Objective: To determine the effect of treatment by a cardiologist on mortality of elderly patients with acute myocardial infarction (AMI, heart attack), accounting for both measured confounding using risk-adjustment techniques and residual unmeasured confounding with instrumental variables (IV) methods.
Data sources/study setting: Medical chart data and longitudinal administrative hospital records and death records were obtained for 161,558 patients aged > or =65 admitted to a nonfederal acute care hospital with AMI from April 1994 to July 1995. Our principal measure of significant cardiologist treatment was whether a patient was admitted by a cardiologist. We use supplemental data to explore whether our analysis would differ substantially using alternative definitions of significant cardiologist treatment.
Study design: This retrospective cohort study compared results using least squares (LS) multivariate regression with results from IV methods that accounted for additional unmeasured patient characteristics. Primary outcomes were 30-day and one-year mortality, and secondary outcomes included treatment with medications and revascularization procedures.
Data collection/extraction methods: Medical charts for the initial hospital stay of each AMI patient underwent a comprehensive abstraction, including dates of hospitalization, admitting physician, demographic characteristics, comorbid conditions, severity of clinical presentation, electrocardiographic and other diagnostic test results, contraindications to therapy, and treatments before and after AMI.
Principal findings: Patients admitted by cardiologists had fewer comorbid conditions and less severe AMIs. These patients had a 10 percent (95 percent CI: 9.5-10.8 percent) lower absolute mortality rate at one year. After multivariate adjustment with LS regression, the adjusted mortality difference was 2 percent (95 percent CI: 1.4-2.6 percent). Using IV methods to provide additional adjustment for unmeasured differences in risk, we found an even smaller, statistically insignificant association between physician specialty and one-year mortality, relative risk (RR) 0.96 (0.88-1.04). Patients admitted by a cardiologist were also significantly more likely to have a cardiologist consultation within the first day of admission and during the initial hospital stay, and also had a significantly larger share of their physician bills for inpatient treatment from cardiologists. IV analysis of treatments showed that patients treated by cardiologists were more likely to undergo revascularization procedures and to receive thrombolytic therapy, aspirin, and calcium channel-blockers, but less likely to receive beta-blockers.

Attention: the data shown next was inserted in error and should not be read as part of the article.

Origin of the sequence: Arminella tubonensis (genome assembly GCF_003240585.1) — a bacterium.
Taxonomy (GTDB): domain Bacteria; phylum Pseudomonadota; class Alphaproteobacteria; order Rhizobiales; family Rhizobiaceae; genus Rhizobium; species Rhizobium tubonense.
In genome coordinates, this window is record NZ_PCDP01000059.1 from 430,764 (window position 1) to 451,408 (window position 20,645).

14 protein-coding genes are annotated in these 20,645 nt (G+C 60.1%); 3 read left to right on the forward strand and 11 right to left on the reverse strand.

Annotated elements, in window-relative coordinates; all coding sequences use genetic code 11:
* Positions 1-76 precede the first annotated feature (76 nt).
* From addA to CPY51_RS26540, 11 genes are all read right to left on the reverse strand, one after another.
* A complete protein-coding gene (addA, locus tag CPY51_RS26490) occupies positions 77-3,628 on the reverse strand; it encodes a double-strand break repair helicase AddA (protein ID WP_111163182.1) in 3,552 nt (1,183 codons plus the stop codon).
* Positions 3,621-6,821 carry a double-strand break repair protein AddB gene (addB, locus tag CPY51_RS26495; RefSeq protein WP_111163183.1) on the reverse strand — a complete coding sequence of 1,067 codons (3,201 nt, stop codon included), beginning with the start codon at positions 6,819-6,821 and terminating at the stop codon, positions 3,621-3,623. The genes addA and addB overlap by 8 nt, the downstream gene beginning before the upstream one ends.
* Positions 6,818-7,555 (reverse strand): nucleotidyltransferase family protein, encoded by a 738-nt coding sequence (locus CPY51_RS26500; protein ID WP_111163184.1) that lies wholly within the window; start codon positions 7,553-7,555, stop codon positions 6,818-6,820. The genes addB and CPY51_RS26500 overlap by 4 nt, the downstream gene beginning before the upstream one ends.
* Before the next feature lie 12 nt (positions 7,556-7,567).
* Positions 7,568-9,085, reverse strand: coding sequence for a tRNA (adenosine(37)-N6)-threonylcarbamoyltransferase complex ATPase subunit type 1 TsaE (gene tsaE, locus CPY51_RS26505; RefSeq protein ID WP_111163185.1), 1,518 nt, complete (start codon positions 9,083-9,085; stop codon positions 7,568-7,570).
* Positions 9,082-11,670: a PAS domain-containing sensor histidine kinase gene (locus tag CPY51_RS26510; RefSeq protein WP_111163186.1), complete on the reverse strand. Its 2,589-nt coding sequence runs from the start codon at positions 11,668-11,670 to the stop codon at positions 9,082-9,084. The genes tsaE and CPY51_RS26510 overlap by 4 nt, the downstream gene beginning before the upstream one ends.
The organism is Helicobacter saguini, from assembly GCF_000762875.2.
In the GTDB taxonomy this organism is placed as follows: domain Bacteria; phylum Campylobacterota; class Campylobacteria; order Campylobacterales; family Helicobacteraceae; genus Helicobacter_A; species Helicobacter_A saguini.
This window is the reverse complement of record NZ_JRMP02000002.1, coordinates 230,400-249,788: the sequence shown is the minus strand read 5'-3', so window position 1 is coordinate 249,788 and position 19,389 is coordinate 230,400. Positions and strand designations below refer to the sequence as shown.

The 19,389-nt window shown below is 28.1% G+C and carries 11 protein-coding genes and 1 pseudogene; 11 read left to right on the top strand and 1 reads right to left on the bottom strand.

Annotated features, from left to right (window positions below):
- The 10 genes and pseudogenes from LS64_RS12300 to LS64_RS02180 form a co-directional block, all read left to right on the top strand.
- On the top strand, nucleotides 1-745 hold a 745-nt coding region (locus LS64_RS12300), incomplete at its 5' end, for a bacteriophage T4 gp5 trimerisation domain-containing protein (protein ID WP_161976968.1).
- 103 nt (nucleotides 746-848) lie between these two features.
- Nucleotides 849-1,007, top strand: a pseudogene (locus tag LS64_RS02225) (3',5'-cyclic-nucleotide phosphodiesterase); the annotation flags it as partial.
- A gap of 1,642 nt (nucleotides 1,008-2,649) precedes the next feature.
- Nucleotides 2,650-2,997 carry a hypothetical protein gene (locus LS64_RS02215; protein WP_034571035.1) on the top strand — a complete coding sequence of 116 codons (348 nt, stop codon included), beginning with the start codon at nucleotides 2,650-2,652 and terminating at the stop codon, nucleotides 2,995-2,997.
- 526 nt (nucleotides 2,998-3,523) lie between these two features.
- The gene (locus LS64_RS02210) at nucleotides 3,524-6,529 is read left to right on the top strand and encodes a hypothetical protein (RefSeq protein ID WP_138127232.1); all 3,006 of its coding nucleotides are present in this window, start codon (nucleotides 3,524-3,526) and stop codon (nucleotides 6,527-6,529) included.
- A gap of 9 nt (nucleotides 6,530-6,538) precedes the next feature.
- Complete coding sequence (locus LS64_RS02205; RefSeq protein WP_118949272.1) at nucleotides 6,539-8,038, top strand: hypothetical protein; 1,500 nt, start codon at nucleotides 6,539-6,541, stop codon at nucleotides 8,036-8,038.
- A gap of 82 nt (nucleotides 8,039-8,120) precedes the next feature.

Conclusions: In a large population of elderly patients with AMI, we found significant treatment differences but no significant incremental mortality benefit associated with treatment by cardiologists.